The flora of the southern part of Africa, which forms a flora kingdom of its own (known as "Capensis") is one of the botanically richest areas of the world. Only a very small selection can be grown in a temperate house. Shrubby species dominate the display, and important families represented here are the Proteaceae, Ericaceae, Rutaceae and Bruniaceae.
Protea obtusifolia produces its showy flower-like inflorescences in winter. Proteas are successfully grown in pots in the nursery and are only put on display when they flower. This applies also for the genus Erica and bulbous plants. Both groups have large number of species in southern Africa. Compositae like Dymondia margaretae und Haplocapha lyrata grow easily but are even more showy planted outside during the summer months. Small tree and shrub species of the Knysna forest of the southern coast area and from the eastern, more humid regions are shown in the back part of the glasshouse. Plants belonging to the genera Schotia, Tarchonanthus, Grewia, Pavonia, Rhus, and Plumbago are grown here as well as the widespread African olive tree, Olea africana. Photo: Protea.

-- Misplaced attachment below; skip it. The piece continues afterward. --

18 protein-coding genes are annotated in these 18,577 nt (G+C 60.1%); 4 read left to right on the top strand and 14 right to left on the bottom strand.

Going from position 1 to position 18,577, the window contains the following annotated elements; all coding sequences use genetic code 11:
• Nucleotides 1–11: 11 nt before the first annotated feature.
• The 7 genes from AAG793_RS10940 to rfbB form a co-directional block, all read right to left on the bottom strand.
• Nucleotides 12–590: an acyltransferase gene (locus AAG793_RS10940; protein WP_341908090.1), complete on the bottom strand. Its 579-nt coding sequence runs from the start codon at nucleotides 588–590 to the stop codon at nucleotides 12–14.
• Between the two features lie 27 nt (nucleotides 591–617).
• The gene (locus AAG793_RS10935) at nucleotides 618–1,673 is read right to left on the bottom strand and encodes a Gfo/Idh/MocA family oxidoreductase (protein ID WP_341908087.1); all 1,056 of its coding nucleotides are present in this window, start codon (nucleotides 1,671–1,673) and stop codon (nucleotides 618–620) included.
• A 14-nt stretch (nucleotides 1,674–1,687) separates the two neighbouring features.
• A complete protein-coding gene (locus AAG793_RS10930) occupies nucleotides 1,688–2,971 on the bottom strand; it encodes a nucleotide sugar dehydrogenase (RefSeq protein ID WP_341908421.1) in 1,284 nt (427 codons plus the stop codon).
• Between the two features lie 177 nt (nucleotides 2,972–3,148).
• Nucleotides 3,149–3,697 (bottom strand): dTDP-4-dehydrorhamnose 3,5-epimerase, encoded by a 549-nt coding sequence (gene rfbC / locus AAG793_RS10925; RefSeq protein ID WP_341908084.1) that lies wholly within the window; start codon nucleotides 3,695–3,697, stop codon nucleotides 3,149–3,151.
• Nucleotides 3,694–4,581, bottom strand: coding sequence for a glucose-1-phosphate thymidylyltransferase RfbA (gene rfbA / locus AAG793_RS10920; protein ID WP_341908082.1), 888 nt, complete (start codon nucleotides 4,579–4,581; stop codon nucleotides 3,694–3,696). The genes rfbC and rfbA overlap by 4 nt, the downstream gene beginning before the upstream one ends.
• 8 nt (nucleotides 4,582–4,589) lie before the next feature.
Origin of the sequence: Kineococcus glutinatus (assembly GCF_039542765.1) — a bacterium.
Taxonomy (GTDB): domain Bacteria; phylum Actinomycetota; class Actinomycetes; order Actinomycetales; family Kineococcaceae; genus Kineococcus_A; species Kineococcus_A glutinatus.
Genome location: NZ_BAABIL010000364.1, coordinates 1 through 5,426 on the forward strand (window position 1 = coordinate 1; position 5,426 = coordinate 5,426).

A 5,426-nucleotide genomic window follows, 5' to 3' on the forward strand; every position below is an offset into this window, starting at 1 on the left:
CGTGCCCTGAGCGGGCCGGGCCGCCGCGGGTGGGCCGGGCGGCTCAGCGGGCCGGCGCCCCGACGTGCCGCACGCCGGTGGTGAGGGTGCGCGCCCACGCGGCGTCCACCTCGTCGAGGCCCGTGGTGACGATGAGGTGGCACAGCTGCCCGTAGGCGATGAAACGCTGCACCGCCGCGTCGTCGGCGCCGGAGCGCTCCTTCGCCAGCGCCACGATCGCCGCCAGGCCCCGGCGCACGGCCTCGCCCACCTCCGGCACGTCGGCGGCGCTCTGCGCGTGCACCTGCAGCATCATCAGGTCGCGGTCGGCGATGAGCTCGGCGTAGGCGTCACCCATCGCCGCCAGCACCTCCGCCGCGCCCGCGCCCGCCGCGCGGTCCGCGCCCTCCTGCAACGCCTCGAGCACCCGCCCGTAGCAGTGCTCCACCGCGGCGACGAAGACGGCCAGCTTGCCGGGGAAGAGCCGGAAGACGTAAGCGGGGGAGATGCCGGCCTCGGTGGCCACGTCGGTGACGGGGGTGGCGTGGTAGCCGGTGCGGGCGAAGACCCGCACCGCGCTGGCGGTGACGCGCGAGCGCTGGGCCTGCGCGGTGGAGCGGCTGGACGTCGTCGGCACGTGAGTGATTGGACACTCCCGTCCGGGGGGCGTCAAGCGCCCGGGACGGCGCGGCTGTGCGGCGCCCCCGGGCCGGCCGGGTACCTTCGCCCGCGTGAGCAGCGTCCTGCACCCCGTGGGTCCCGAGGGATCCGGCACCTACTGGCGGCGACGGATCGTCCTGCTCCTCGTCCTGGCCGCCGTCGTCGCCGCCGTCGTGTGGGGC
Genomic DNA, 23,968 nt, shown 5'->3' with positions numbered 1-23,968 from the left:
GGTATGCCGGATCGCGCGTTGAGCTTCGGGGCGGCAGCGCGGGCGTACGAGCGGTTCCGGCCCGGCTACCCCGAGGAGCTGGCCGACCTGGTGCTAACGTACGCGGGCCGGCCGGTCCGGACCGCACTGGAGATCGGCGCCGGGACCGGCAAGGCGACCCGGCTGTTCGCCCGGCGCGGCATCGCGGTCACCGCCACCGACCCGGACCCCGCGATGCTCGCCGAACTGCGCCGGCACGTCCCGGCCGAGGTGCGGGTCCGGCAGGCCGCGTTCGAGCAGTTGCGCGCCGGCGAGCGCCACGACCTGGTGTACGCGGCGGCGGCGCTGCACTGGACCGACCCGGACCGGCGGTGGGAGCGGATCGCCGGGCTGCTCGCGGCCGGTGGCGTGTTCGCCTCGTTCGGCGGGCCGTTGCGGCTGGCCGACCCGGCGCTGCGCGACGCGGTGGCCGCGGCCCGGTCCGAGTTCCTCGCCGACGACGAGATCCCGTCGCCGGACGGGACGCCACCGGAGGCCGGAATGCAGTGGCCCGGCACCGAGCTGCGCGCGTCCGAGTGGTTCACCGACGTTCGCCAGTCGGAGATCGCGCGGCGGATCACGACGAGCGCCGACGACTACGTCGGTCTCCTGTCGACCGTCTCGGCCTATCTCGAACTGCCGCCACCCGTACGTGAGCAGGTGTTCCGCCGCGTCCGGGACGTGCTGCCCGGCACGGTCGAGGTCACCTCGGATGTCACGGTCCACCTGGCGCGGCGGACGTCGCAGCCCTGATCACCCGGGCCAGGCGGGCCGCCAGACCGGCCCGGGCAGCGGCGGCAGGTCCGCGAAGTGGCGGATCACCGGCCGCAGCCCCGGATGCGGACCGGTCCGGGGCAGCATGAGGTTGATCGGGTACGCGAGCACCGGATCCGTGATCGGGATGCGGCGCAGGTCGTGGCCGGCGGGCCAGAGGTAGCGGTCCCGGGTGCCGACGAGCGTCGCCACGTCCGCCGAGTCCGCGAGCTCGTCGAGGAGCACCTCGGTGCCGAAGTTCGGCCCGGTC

Strelitzia reginae of the Musaceae is a tropical element growing well under the conditions here. An interesting morphologically derived form with reduced leaf lamina ecognized as a species of its own is the closely related Strelitzia juncea. On the gallery, two species of Greyia (Greyiaceae) a family endemic to S- and SE-Africa, are cultivated.